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FL 44 On A MEX-GDL Flight. Why?  
User currently offlineCessnaLady From Mexico, joined May 2004, 310 posts, RR: 4
Posted (8 years 9 months 1 week 1 day 4 hours ago) and read 3411 times:

Flight AM 108 on Dec/13, on a sparkling-new B73NG (XA-HAM): We took off from MEX (Elevation: 7144 Ft) on this beautiful, clear, no-clouds day... and climbed, climbed, climbed and climbed. 15 minutes into the flight the FP announced we had reached our cruising altitude of 44,000 Ft... And then, just 8 minutes later, (i.e., at 23 minutes after take off), we started descent into GDL (Elevation: 5,100Ft), where we landed exactly 21 minutes later. We were airborne for exactly 44 minutes.

Does it make sense to take the a/c to such altitude for 8 minutes just to drop down again? I'd really like to learn... why would you do that?

Opinions, fellow pilots?

Marie

31 replies: All unread, showing first 25:
 
User currently offlineXA744 From Mexico, joined Mar 2004, 734 posts, RR: 3
Reply 1, posted (8 years 9 months 1 week 1 day 4 hours ago) and read 3392 times:

Well, I am not a pilot, but could it have been a jet stream unusually traveling at between 25k to 35k ft ?

I was once on board a MAS 777 from EWR to DUB, and just when flying over Austria, the pilot requested ATC in VIE authorization to climb from 37,000 to 45,000 ft due to a jet stream that was on our path. I was in the cockpit and got this explanation from the FO.

Regards



No matter how you fly...just never get your wings clipped !
User currently offlineXA744 From Mexico, joined Mar 2004, 734 posts, RR: 3
Reply 2, posted (8 years 9 months 1 week 1 day 4 hours ago) and read 3388 times:

Correction on the above please.

Trip was from EWR to DXB and then onto KUL, not to DUB

Regards



No matter how you fly...just never get your wings clipped !
User currently offlineStuckinMAF From , joined Dec 1969, posts, RR:
Reply 3, posted (8 years 9 months 1 week 1 day 4 hours ago) and read 3373 times:

Hmm, not sure why it was so high either, but I know this is a typical Southwest flight profile in Texas, too. Going from MAF to DAL, HOU, or ABQ, we'll climb like crazy, level off at FL3x0 for about 10 minutes (A little longer to HOU), then begin decending. I guess that margin of efficiency at the high cruise altitude and the long decent makes up for the time spent climbing!

User currently offlineEGTESkyGod From United Kingdom, joined Jun 2005, 1712 posts, RR: 12
Reply 4, posted (8 years 9 months 1 week 19 hours ago) and read 3249 times:
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Sorry to be pedantic, but FL44 is 4,400ft, so 44,000ft is FL440. Could be anything. Traffic? Jetstream?


I came, I saw, I Concorde! RIP Michael Jackson
User currently offlineGhost77 From Mexico, joined Mar 2000, 5222 posts, RR: 51
Reply 5, posted (8 years 9 months 1 week 13 hours ago) and read 3181 times:

Quoting EGTESkyGod (Reply 4):
Sorry to be pedantic, but FL44 is 4,400ft, so 44,000ft is FL440.

Sorry to be pedantic, but technically FL44 is not 4,400ft, that doesn't exist... ATC never mention you to decrease altitude to FL44.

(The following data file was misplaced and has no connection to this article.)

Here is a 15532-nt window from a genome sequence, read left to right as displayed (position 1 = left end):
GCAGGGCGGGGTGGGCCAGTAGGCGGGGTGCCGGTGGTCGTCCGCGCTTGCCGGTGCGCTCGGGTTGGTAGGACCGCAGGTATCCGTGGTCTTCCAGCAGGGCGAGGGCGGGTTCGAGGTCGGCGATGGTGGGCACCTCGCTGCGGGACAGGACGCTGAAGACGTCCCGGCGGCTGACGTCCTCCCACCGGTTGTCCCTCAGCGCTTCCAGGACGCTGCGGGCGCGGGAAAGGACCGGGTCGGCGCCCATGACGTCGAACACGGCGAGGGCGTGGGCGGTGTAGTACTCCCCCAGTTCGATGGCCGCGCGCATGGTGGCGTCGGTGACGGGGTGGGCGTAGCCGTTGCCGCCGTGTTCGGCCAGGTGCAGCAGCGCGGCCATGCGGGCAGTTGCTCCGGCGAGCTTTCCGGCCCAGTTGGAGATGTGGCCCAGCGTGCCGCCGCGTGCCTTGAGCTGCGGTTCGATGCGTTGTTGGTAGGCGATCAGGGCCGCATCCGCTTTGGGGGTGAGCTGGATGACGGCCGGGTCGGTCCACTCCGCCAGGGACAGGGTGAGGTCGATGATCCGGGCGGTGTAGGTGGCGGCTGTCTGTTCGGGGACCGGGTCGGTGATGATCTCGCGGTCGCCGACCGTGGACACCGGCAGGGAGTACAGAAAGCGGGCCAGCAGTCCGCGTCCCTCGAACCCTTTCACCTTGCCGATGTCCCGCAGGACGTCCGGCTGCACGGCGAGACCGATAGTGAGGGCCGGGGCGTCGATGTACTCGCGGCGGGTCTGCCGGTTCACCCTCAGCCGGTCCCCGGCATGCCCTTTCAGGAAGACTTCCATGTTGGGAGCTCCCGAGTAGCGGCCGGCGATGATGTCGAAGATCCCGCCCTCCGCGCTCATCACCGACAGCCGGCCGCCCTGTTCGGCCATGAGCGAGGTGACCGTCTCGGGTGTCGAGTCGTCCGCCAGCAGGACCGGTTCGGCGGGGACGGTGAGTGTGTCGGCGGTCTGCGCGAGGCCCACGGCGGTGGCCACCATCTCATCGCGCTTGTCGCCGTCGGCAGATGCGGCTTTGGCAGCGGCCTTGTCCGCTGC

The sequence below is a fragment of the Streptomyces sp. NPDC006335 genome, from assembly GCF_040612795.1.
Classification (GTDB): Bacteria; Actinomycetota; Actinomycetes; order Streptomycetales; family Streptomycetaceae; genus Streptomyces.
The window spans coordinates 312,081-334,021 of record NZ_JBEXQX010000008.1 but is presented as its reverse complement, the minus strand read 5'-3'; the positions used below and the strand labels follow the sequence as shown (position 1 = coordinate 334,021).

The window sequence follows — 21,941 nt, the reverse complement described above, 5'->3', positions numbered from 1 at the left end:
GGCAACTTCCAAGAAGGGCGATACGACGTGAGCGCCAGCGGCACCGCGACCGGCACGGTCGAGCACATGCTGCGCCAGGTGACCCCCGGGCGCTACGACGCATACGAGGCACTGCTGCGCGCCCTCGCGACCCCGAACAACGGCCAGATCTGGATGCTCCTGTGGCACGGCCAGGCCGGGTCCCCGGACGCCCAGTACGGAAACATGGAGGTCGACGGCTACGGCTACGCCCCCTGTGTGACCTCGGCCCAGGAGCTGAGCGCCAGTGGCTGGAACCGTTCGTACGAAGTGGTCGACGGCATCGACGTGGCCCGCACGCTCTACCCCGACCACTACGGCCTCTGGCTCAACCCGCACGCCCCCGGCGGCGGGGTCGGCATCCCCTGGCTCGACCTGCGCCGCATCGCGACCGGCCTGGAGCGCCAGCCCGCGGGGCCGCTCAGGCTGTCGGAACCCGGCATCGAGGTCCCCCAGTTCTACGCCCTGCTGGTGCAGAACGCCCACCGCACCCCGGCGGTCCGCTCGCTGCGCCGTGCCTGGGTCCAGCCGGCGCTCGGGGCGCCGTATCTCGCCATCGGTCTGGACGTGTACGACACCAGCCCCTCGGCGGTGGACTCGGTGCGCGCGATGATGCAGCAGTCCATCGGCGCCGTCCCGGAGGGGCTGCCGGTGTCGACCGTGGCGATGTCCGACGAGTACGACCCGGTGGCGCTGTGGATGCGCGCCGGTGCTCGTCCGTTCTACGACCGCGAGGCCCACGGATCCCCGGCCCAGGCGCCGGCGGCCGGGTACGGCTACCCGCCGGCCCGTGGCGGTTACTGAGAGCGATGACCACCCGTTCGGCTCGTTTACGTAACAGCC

Cessnalady - I'm sure this are efficiency test flights... you climb higher and faster with the B73G cruise faster and descent burning the less fuel... you gain more speed descending, save time and fuel!!!

ghost77 APM



Ricardo Morales - flyAPM - ¡No es que maneje rapido, solo estoy volando lento!
User currently offlinePr1268 From United States of America, joined Dec 2003, 232 posts, RR: 0
Reply 6, posted (8 years 9 months 1 week 12 hours ago) and read 3162 times:

Just curious, I thought that the certified ceiling of the 737NG was FL410 and the 777 FL431 (43,100) feet (couldn't find those on Boeing's site, but I vividly remember reading those in a Jane's Aircraft book).

Granted, the planes are usually CAPABLE of flying higher than their certified ceiling, but doesn't that require some kind of bureaucratic process (variance from the airline's SOP or Pilot's Operational Handbook [POH])?

Also, don't these planes generally perform like crap at these rarified altitudes? I remember reading the TWA incident from April 1979 when the crew tried to extend the flaps 1 notch at FL390 (an unusually high altitude for the 727) to try to enhance the maneuvering performance.

Any others' thoughts?



The only time an aircraft has too much fuel is when it is on fire.
User currently offlinePr1268 From United States of America, joined Dec 2003, 232 posts, RR: 0
Reply 7, posted (8 years 9 months 1 week 12 hours ago) and read 3144 times:

As for the really high short flights (reply 3), I've read that it is actually in the best interest of fuel economy to use the "bullet" profile (take off, climb unusually high, then descend) for short flights because the extra fuel used to climb higher is somehow offset by the savings of a longer, low-power descent.

Many South American airlines do it this way - LB, LA, PL, etc. especially on short-haul flights of 30 min - 2 hrs.

I did AUS-LAS on WN in May 2003 at FL390 - very nice flight indeed, plus my first flight in a 73G. Even when I did DAL-HOU on WN in 1999, we ascended all the way to FL330 for a 45 min. flight.

But, even WN can't get above FL250 even if they tried on a HOU-AUS flight these days (typically 25-28 minutes flying time).



The only time an aircraft has too much fuel is when it is on fire.
User currently offlineFLY2HMO From , joined Dec 1969, posts, RR:
Reply 8, posted (8 years 9 months 1 week 12 hours ago) and read 3126 times:

Quoting Pr1268 (Reply 7):
As for the really high short flights (reply 3), I've read that it is actually in the best interest of fuel economy to use the "bullet" profile (take off, climb unusually high, then descend) for short flights because the extra fuel used to climb higher is somehow offset by the savings of a longer, low-power descent

Correct. They'll usually wait until the last possible minute to descend, and it will be a steep descent so the plane basically glides down with engines almost at idle.